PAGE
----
Lastly, the regulatory impact of 3D printed devices is still evolving. The FDA recently issued guidance for the manufacturing of 3-D devices, but the approval pathways such as 510(k) and Pre-market Application (PMA) will impact industry acceptance as well. The 510(k) method uses devices that are already on the market to evaluate conformance, and the PMA covers new devices, which, given the expected growth, is the pathway for most 3=D printed devices going forward. The PMA process also requires clinical trials and data to show a device is safe and effective in a large population.

Regardless of the limitations of the technology, the concept is exciting for the medical device industry, as it creates the possibility of new and innovative approaches for developing and manufacturing life-improving and saving devices. With the challenges of implementing 3-D printing in medical device manufacturing, it may take some time before the technology picks up enough momentum to be a "wave," but at the least, we can call the 3-D printing trend a steadily rising tide.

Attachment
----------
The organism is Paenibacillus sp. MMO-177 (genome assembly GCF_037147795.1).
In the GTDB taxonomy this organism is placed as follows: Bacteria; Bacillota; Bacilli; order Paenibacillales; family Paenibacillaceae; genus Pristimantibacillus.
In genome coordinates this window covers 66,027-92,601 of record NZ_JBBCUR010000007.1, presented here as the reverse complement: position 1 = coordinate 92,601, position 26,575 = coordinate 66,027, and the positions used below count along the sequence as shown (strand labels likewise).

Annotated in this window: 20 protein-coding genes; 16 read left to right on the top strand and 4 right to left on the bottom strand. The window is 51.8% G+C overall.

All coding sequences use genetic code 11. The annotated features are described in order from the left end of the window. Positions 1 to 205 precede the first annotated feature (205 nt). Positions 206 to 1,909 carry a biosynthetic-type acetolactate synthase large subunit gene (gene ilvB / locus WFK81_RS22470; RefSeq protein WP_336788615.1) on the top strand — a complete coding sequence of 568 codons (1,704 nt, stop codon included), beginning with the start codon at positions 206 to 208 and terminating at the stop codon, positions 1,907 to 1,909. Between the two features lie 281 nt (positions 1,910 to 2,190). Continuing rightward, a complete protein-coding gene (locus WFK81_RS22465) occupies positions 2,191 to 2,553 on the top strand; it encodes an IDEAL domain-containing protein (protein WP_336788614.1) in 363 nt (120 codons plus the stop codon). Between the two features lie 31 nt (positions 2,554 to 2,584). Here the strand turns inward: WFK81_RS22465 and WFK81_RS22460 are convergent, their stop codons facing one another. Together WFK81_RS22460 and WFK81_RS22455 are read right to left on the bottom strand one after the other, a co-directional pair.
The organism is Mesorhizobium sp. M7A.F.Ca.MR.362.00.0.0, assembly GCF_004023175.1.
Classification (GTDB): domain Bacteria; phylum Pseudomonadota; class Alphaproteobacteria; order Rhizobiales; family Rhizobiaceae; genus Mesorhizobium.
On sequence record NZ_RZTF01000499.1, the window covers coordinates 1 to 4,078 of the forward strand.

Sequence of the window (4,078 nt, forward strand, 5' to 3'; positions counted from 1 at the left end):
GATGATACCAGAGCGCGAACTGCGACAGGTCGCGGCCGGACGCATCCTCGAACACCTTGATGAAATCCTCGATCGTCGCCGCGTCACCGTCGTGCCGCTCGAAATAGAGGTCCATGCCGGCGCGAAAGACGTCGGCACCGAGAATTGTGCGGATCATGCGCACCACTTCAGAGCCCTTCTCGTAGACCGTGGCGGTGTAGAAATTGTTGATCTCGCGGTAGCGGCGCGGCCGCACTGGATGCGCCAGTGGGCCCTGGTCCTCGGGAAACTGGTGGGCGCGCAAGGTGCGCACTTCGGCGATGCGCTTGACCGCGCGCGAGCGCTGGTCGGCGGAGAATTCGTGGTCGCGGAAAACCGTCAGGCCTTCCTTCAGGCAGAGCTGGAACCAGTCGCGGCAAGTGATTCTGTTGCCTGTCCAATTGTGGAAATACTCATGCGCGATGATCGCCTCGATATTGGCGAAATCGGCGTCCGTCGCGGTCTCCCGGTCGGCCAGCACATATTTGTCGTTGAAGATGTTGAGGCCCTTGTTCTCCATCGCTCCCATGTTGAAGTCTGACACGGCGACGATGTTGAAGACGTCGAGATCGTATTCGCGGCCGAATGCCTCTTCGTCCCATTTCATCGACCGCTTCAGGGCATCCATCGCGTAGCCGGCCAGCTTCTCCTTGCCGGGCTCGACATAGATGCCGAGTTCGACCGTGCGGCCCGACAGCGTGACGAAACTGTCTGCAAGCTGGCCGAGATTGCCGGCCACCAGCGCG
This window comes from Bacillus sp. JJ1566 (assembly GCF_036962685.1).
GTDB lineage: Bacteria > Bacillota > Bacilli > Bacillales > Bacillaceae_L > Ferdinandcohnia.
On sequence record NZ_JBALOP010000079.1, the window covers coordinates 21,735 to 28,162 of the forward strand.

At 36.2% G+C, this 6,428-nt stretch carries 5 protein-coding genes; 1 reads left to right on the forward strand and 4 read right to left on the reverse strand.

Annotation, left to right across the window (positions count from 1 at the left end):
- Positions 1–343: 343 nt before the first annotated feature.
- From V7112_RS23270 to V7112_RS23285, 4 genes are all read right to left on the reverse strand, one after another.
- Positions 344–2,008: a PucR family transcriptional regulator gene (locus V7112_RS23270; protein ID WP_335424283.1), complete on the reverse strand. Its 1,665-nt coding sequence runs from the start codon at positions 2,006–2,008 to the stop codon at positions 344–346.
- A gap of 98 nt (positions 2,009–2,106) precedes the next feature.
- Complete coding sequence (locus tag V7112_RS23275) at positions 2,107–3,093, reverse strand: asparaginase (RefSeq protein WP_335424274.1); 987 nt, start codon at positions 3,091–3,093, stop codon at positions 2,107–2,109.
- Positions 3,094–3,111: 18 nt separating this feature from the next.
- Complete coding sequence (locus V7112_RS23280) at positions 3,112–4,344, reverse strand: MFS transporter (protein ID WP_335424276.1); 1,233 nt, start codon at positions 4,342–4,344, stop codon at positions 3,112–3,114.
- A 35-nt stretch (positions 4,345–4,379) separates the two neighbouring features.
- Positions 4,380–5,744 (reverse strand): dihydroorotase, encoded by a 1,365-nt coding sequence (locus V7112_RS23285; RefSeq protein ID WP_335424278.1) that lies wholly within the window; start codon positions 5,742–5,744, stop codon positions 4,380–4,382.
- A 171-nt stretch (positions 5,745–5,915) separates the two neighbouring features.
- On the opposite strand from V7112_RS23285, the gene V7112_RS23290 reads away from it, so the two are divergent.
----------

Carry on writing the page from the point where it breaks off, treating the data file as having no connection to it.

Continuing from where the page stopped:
Bart Reitter is the director of life sciences at Santa Barbara, Calif.-based enterprise resource planning (ERP) software company QAD Inc.  (NASDAQ: QADA / QADB). 

How You Can Stay Compliant With UDI

Want a sustainable, extendable UDI program? Here are five reasons why your medical device company needs to implement an Enterprise Labeling Solution.

Laura Johnson, Loftware

UDI Labeling LoftwareWith a goal of improving patient safety, the FDA initially implemented the Unique Device Identification rule in 2013. UDI labeling regulations are being phased in through 2020 in a concerted effort to provide a comprehensive methodology for medical practitioners, caregivers, and patients to identify, track and monitor the safety and efficacy of medical devices. However, as showcased in a recent Qmed article, UDI is presenting some substantial challenges for medical device companies, which are struggling to stay ahead of compliance deadlines.